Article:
This month I’ve been working on a series of articles about influenza – ’tis the season, after all. And what do all the doctor-experts I speak with keep repeating like a mantra? Get immunized. Get immunized.
There are still lots of Canadians who don’t get a yearly flu vaccination. But I’m not one of them. I was pregnant the last time I had the seasonal flu. I started getting immunized every fall after that, and let’s just say my baby has been out of diapers for a very long time.
My husband is considered at high risk for flu complications, and it’s long been recommended that we family members get the flu shot. I have to admit, though, that’s not the only reason I get a stick in the arm every season. Frankly, the flu sucks. It knocks the stuffing out of you. It sends you straight to bed, aching all over and useless for anything. It sets you back at least a week or two. In my household, of which I am the queen, we simply can’t afford to have me incapable of lifting a finger. Meals wouldn’t be made, laundry wouldn’t be done, bills wouldn’t be paid, quite possibly my daughter would run with a pack of street urchins. Really, who needs the flu?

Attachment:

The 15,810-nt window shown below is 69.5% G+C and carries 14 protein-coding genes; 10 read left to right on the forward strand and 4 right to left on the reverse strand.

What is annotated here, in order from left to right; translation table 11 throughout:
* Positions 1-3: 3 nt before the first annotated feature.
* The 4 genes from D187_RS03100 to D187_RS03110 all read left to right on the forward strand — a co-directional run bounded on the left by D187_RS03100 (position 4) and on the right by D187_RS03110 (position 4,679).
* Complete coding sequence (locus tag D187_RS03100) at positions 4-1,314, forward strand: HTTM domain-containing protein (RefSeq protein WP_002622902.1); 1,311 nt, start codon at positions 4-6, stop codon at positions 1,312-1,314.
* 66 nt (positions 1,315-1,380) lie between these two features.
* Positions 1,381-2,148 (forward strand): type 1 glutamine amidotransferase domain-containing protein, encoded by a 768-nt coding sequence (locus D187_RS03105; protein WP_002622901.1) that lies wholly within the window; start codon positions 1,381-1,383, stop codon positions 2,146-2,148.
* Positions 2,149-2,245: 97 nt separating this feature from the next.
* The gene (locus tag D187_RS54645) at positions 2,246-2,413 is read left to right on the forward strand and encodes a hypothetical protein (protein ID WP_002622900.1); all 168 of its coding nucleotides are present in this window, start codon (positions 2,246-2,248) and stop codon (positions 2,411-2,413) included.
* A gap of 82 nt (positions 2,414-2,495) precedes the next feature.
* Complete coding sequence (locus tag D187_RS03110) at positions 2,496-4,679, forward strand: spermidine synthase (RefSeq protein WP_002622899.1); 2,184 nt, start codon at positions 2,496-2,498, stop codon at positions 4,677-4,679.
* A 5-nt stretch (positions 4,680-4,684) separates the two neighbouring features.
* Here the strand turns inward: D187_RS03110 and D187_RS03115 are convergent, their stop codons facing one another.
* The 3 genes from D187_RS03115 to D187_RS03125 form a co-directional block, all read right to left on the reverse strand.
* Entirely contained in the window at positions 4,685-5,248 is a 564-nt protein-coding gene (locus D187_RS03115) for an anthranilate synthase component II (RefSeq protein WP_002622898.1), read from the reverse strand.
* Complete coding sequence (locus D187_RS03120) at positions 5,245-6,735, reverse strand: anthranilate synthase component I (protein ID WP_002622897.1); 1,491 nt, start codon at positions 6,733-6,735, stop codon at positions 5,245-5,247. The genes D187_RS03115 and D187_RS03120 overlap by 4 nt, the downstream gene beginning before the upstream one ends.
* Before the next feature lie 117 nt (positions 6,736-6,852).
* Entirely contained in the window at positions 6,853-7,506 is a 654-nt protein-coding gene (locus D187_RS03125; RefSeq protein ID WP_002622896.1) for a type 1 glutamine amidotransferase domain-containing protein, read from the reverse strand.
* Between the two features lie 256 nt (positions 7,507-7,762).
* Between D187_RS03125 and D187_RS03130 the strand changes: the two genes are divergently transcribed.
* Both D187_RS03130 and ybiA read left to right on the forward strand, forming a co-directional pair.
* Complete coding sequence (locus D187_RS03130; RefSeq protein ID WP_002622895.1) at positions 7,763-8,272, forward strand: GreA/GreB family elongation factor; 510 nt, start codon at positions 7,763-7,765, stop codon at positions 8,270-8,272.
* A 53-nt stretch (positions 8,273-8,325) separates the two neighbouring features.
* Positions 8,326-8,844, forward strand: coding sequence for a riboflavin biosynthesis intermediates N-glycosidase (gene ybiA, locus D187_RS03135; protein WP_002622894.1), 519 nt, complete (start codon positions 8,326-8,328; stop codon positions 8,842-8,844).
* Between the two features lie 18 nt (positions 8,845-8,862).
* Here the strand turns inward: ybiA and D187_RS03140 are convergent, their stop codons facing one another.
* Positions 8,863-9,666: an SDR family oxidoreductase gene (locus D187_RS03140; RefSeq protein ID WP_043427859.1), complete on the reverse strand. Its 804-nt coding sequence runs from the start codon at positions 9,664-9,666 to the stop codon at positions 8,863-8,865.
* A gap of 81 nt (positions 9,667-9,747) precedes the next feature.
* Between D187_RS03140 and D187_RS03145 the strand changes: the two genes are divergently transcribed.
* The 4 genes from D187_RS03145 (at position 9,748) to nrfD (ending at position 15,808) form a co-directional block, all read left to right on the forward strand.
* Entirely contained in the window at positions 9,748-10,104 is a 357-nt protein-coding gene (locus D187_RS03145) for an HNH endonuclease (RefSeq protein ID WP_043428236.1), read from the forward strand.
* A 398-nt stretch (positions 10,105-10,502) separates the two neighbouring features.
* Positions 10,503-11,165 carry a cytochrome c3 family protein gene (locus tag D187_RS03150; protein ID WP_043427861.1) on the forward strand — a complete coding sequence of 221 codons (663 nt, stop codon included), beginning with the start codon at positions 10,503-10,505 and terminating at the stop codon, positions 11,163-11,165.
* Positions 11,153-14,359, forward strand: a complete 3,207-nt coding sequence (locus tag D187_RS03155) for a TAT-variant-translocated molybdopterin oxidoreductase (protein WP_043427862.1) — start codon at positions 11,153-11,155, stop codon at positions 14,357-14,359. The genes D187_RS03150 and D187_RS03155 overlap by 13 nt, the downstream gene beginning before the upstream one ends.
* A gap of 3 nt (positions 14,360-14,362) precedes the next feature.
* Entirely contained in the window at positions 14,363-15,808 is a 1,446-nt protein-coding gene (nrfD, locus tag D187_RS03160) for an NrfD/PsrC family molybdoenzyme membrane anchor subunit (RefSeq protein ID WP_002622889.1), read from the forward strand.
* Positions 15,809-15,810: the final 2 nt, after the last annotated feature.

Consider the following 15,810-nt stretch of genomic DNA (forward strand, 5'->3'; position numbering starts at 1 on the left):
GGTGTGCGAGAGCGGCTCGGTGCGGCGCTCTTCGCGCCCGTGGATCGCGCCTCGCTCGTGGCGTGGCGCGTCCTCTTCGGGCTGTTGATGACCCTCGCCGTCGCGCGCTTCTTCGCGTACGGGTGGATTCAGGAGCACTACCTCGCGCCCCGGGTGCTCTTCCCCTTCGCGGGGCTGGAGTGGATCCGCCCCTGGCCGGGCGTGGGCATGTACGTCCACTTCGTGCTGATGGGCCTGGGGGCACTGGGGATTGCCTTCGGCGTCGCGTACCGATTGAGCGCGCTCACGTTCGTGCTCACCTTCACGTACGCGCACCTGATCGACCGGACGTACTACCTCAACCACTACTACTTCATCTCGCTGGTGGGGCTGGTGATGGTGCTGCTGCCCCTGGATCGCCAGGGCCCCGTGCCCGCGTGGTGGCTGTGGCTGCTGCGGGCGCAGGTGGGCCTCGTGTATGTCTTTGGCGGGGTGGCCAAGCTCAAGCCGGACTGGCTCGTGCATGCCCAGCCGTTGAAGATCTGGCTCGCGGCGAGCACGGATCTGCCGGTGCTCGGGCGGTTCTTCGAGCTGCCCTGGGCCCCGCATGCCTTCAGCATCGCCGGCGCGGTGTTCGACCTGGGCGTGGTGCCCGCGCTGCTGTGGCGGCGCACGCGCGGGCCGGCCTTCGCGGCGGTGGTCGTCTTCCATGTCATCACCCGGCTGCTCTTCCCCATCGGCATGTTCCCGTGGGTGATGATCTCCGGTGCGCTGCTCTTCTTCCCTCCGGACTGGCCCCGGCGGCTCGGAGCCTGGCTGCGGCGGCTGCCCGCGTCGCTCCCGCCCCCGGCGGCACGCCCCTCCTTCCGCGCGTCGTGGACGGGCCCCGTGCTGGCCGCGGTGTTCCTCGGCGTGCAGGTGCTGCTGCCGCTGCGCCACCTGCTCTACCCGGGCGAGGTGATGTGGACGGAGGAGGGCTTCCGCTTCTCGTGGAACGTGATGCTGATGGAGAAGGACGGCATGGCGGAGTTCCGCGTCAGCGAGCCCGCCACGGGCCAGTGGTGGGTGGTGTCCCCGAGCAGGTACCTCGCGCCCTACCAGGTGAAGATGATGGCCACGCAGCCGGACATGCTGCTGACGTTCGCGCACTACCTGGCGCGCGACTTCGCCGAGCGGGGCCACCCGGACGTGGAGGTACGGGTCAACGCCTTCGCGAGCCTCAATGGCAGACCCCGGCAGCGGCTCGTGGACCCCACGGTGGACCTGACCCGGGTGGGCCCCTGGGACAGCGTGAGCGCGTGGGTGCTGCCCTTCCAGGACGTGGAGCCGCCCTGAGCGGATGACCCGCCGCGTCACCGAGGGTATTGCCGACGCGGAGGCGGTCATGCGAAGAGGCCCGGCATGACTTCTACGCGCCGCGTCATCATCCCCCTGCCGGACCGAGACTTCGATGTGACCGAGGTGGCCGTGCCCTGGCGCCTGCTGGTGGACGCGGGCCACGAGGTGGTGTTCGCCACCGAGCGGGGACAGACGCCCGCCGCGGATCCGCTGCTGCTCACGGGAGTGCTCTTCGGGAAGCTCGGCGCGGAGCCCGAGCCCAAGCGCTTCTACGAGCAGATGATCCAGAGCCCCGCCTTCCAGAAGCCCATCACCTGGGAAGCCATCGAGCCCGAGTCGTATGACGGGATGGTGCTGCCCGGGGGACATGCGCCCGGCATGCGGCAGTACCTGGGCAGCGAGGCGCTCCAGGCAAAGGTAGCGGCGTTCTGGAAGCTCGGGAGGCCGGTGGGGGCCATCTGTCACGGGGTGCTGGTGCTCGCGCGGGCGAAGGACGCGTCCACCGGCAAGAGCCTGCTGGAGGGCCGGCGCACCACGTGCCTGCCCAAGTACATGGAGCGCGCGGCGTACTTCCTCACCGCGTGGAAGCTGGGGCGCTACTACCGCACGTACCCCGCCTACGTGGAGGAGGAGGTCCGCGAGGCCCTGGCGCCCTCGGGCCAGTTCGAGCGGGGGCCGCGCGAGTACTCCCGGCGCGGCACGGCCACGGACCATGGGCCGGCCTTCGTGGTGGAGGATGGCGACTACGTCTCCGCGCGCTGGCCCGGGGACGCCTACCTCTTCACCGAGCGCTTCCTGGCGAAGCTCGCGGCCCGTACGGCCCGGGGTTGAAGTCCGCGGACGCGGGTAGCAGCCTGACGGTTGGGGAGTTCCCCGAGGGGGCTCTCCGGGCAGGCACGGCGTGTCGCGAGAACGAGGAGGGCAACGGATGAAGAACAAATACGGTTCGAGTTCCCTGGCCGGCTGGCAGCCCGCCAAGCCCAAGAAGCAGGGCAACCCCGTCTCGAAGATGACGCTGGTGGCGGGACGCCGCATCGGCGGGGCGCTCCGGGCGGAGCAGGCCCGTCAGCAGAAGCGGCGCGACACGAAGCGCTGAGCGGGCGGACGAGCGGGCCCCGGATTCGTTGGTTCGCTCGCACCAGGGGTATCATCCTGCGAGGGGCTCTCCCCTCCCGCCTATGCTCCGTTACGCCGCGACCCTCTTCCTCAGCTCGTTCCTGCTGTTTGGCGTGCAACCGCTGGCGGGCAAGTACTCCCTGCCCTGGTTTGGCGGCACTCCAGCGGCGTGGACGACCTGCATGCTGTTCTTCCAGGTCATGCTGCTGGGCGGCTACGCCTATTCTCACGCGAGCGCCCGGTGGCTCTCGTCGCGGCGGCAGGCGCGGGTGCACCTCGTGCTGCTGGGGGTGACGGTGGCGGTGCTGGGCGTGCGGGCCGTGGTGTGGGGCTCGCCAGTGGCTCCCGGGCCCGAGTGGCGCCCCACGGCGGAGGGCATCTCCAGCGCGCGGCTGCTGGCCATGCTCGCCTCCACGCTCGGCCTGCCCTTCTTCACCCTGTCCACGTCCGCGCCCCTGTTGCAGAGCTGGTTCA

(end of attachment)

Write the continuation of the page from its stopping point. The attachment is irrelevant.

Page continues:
Gradually the sensibility of immunization has been broadened. The American Medical Association now recommends virtually everybody get it, and Canadian medical authorities are following suit. The fact is, the flu vaccine is pretty effective most of the time. As I reported in another health article earlier this year, it can prevent up to 90% of us from getting sick with the flu and passing it on.
So what does this actually have to do with good deeds? The connection was made for me yesterday. I was chatting on the phone with a doctor in Quebec. He told me that a community’s death rate spikes crazily during flu season, and that gave me chills. Of course we’ve all heard flu can kill people. But did you ever think it knocked out quite so many of our neighbours? If you’re immunized, then, not only are you a lot less likely to get sick, but you’re a lot less likely to make someone else sick.
That’s where the good deed comes in. When you get the flu shot – which is now free in many parts of Canada – you are doing something good for more than just you. You’re protecting all types of at-risk people in your community, including folks over 65, kids under two, people in cancer treatment, people with asthma, people with kidney and liver disorders, people with heart disease and people like my husband.
We all have our own reasons for our choice when it comes to vaccination. I guess I’ve just added another reason for mine.